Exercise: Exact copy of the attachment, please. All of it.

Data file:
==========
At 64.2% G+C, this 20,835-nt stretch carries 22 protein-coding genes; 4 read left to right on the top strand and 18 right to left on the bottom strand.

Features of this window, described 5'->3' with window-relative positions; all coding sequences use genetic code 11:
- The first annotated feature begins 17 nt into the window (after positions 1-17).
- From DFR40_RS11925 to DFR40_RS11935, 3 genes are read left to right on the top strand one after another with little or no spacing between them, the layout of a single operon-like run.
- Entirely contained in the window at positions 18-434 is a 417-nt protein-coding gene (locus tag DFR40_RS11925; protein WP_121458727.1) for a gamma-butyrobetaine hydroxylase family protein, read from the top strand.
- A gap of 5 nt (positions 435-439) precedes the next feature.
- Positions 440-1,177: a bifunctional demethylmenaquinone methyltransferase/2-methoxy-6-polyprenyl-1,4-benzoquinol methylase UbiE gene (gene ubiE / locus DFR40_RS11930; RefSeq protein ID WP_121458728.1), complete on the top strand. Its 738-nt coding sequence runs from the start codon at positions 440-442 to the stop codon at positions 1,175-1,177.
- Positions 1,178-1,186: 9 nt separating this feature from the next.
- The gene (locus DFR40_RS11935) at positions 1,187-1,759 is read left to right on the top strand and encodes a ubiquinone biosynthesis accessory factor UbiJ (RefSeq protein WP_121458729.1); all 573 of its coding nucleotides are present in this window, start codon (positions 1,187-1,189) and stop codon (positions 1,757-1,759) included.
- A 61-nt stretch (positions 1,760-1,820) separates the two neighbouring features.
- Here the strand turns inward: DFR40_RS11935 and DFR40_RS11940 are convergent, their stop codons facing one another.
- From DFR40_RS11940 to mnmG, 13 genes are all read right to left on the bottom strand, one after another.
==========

At 64.2% G+C, this 20,835-nt stretch carries 22 protein-coding genes; 4 read left to right on the top strand and 18 right to left on the bottom strand.

Features of this window, described 5'->3' with window-relative positions; all coding sequences use genetic code 11:
- The first annotated feature begins 17 nt into the window (after positions 1-17).
- From DFR40_RS11925 to DFR40_RS11935, 3 genes are read left to right on the top strand one after another with little or no spacing between them, the layout of a single operon-like run.
- Entirely contained in the window at positions 18-434 is a 417-nt protein-coding gene (locus tag DFR40_RS11925; protein WP_121458727.1) for a gamma-butyrobetaine hydroxylase family protein, read from the top strand.
- A gap of 5 nt (positions 435-439) precedes the next feature.
- Positions 440-1,177: a bifunctional demethylmenaquinone methyltransferase/2-methoxy-6-polyprenyl-1,4-benzoquinol methylase UbiE gene (gene ubiE / locus DFR40_RS11930; RefSeq protein ID WP_121458728.1), complete on the top strand. Its 738-nt coding sequence runs from the start codon at positions 440-442 to the stop codon at positions 1,175-1,177.
- Positions 1,178-1,186: 9 nt separating this feature from the next.
- The gene (locus DFR40_RS11935) at positions 1,187-1,759 is read left to right on the top strand and encodes a ubiquinone biosynthesis accessory factor UbiJ (RefSeq protein WP_121458729.1); all 573 of its coding nucleotides are present in this window, start codon (positions 1,187-1,189) and stop codon (positions 1,757-1,759) included.
- A 61-nt stretch (positions 1,760-1,820) separates the two neighbouring features.
- Here the strand turns inward: DFR40_RS11935 and DFR40_RS11940 are convergent, their stop codons facing one another.
- From DFR40_RS11940 to mnmG, 13 genes are all read right to left on the bottom strand, one after another.